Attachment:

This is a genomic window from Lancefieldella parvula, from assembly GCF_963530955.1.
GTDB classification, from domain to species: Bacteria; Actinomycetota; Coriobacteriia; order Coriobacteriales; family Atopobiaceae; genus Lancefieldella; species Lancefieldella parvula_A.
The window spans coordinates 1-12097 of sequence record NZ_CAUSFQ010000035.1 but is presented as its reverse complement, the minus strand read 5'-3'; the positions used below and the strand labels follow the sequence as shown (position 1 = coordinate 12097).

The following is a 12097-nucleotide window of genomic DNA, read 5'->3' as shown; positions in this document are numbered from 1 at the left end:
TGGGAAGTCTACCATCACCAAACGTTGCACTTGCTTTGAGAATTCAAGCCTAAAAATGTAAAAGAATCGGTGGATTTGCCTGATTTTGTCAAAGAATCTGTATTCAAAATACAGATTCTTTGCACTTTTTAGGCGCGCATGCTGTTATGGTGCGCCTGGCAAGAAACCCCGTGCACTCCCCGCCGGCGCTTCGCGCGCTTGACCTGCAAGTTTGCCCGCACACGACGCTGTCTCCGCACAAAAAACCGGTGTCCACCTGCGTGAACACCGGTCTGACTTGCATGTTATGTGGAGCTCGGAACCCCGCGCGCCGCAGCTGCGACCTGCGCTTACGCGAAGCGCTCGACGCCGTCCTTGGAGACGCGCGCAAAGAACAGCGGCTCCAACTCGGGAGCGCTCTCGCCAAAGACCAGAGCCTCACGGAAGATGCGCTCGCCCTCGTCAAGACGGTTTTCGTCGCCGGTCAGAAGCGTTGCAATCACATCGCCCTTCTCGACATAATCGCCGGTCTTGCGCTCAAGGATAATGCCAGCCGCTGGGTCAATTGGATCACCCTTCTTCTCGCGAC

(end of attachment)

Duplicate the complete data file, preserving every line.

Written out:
This is a genomic window from Lancefieldella parvula, from assembly GCF_963530955.1.
GTDB classification, from domain to species: Bacteria; Actinomycetota; Coriobacteriia; order Coriobacteriales; family Atopobiaceae; genus Lancefieldella; species Lancefieldella parvula_A.
The window spans coordinates 1-12097 of sequence record NZ_CAUSFQ010000035.1 but is presented as its reverse complement, the minus strand read 5'-3'; the positions used below and the strand labels follow the sequence as shown (position 1 = coordinate 12097).

The following is a 12097-nucleotide window of genomic DNA, read 5'->3' as shown; positions in this document are numbered from 1 at the left end:
TGGGAAGTCTACCATCACCAAACGTTGCACTTGCTTTGAGAATTCAAGCCTAAAAATGTAAAAGAATCGGTGGATTTGCCTGATTTTGTCAAAGAATCTGTATTCAAAATACAGATTCTTTGCACTTTTTAGGCGCGCATGCTGTTATGGTGCGCCTGGCAAGAAACCCCGTGCACTCCCCGCCGGCGCTTCGCGCGCTTGACCTGCAAGTTTGCCCGCACACGACGCTGTCTCCGCACAAAAAACCGGTGTCCACCTGCGTGAACACCGGTCTGACTTGCATGTTATGTGGAGCTCGGAACCCCGCGCGCCGCAGCTGCGACCTGCGCTTACGCGAAGCGCTCGACGCCGTCCTTGGAGACGCGCGCAAAGAACAGCGGCTCCAACTCGGGAGCGCTCTCGCCAAAGACCAGAGCCTCACGGAAGATGCGCTCGCCCTCGTCAAGACGGTTTTCGTCGCCGGTCAGAAGCGTTGCAATCACATCGCCCTTCTCGACATAATCGCCGGTCTTGCGCTCAAGGATAATGCCAGCCGCTGGGTCAATTGGATCACCCTTCTTCTCGCGAC